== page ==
Meg Whitman: ‘Innovation is alive and well’ at HP

By Suzy Hansen

At the HP Discover conference in Frankfurt, Germany, today, Meg Whitman, the 56-year-old chief executive officer of Hewlett-Packard, assured a crowd of some 9,000 customers, partners and attendees that "despite what you may have heard, innovation is alive and well" at her company.

The former eBay CEO acknowledged that her first year at HP hadn't been easy. "It has been a quiet year. Not much going on," she joked. Whitman, who spent $160 million running for governor of California in 2010 and lost to three-time winner Jerry Brown, paced across the stage in front of three large screens and behind multiple teleprompters in Messe Frankfurt's cavernous theater. Since Whitman took over HP in September 2011, its stock price has been nearly halved.

"It's been an incredible year for this company," she said. "There has been a lot of challenges, but also a lot of victories. And during this last 14 months, I have come to love our company."

Whitman said that HP remains the No. 1 or No. 2 provider in every market in which it competes. "We are on a very solid financial foundation," she said, "and I think it's worth remembering that HP is a $120 billion company in revenues. We are the 10th largest company in America. And we're quite profitable. In Q4 alone, we generated $4.1 billion in cash flow from operations and $10.6 billion in cash flow for the year. Everyone in this audience knows that cash flow is the lifeblood of business." Whitman then said that HP's cash flow is more than that of Coca-Cola, Disney, FedEx and McDonald's.

The sleekly executed annual conference, which highlights HP's latest ideas and innovations, will run through Dec. 6. The first day saw thousands of (mostly) men and women wandering wide-eyed, as hundreds of smiling HP employees in perfectly tailored navy suits directed them through the airy, insanely huge Messe. Lunch was served in a room the size of several football fields; cocktails and sushi and baby quiches were passed around once it hit 5 p.m. One night this week the disco band Rodgers and Chic is to perform live; the crowd was reminded before the keynote speakers started up that their hit song was "Le Freak."

The keynote lineup featured Jeffrey Katzenberg, CEO of DreamWorks and an old friend of Whitman's from their Disney days, as well as Executive Vice President of Enterprise Business Dave Donatelli and Executive Vice President of Software George Kadifa. Donatelli and Kadifa unveiled a range of Hewlett-Packard's latest initiatives, including new HP ProLiant and Integrity servers; the 3Par StoreServ 7000 and HP StoreAll and StoreOnce storage systems; and its software-defined networks.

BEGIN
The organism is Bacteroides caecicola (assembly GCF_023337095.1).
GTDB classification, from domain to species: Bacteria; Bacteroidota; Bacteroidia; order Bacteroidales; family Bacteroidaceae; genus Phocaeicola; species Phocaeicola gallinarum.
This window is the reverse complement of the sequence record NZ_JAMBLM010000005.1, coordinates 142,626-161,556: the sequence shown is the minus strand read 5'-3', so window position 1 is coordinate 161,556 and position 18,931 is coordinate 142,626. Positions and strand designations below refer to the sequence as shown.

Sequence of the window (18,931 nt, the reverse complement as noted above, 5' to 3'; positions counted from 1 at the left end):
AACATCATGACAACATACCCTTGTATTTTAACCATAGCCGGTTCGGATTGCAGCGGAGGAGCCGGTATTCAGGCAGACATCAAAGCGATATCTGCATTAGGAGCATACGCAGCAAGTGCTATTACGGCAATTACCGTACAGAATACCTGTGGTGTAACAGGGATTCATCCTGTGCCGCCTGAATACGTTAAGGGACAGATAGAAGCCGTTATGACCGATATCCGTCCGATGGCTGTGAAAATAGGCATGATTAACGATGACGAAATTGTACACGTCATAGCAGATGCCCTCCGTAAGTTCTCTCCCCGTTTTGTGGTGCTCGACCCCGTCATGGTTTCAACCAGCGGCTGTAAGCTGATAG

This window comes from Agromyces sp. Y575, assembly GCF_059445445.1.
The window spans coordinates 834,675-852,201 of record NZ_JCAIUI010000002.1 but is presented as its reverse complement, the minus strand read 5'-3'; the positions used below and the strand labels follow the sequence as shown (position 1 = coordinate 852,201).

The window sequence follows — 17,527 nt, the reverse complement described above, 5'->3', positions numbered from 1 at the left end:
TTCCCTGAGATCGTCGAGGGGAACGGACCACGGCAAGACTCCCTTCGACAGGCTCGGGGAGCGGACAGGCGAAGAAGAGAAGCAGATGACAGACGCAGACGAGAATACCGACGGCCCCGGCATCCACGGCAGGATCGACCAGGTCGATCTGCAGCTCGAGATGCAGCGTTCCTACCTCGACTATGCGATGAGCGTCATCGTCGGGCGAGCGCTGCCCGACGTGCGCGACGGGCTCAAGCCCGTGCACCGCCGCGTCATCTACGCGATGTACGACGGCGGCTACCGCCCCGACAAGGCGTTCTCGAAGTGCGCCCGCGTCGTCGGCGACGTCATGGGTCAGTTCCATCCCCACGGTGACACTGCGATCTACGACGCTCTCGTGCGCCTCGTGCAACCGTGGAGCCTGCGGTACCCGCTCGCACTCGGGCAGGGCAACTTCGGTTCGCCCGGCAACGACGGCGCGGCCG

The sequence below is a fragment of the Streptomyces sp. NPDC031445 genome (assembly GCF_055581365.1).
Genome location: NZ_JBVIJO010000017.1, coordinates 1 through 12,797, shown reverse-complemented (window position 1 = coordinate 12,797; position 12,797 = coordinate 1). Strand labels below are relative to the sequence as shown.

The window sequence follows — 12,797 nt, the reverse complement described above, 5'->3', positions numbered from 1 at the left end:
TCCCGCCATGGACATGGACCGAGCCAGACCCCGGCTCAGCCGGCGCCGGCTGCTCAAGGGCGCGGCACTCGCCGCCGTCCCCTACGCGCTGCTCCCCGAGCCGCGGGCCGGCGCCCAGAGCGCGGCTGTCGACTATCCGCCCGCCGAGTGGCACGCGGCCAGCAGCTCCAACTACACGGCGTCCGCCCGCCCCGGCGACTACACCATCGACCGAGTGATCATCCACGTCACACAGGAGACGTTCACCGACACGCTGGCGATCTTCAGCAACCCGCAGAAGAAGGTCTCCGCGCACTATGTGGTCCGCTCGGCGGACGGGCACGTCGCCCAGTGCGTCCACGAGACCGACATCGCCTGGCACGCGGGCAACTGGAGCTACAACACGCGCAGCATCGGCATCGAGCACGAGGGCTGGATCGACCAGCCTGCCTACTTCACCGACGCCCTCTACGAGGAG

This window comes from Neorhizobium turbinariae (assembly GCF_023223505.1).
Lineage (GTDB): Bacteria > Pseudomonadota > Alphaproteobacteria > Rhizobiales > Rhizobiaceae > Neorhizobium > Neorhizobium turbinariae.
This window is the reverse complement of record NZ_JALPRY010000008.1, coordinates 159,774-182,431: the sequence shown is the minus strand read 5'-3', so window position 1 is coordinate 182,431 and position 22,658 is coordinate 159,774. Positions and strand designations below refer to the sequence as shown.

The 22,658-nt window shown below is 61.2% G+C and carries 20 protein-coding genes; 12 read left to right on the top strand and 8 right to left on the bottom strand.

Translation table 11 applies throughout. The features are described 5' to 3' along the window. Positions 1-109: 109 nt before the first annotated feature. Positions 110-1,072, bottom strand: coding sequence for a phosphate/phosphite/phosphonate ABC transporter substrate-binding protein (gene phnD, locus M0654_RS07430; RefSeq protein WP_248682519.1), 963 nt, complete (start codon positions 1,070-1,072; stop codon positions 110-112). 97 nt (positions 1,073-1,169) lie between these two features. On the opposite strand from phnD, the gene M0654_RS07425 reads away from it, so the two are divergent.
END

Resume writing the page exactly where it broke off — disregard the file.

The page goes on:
"I think this is the most exciting time to be in technology," Whitman said. "I liken what we're seeing now to some of the biggest changes in our history. I saw one of these huge shifts up close and personal when I was the CEO of eBay, and when these types of shifts happen, everything changes.

"IT is the engine that powers the enterprise and redefines the enterprise when all these changes take place," she said. "What's emerging out there, in my view, is an entirely new style of IT."

She cited the most important areas of HP innovation as its cloud system, information optimization and, especially, security.

"Recently I attended the Business Council; it's a CEO group in the United States, about the top 200 CEOs in America," she said, "and the No. 1 topic for the entire day and a half we were together was security. My peers live in fear of a security breach ... it's one of the biggest worries that we have as we manage these huge organizations. We know you need not only a lock on the door, but a security camera in the room."

Whitman also made a point of reiterating HP's commitment to its Autonomy software unit, which has been embroiled in controversy since HP alleged that the Autonomy software company misrepresented its sales figures. Whitman acquired the firm last year for $10.3 billion; Autonomy's messy books resulted in $5 billion of HP's overall $8.8 billion write-down.

"I also want to make sure I let all of you know this," she said. "We remain 100 percent committed to Autonomy's industry-leading technology and its employees.

"This incredible technology will play a very significant role in our growth strategy going forward."

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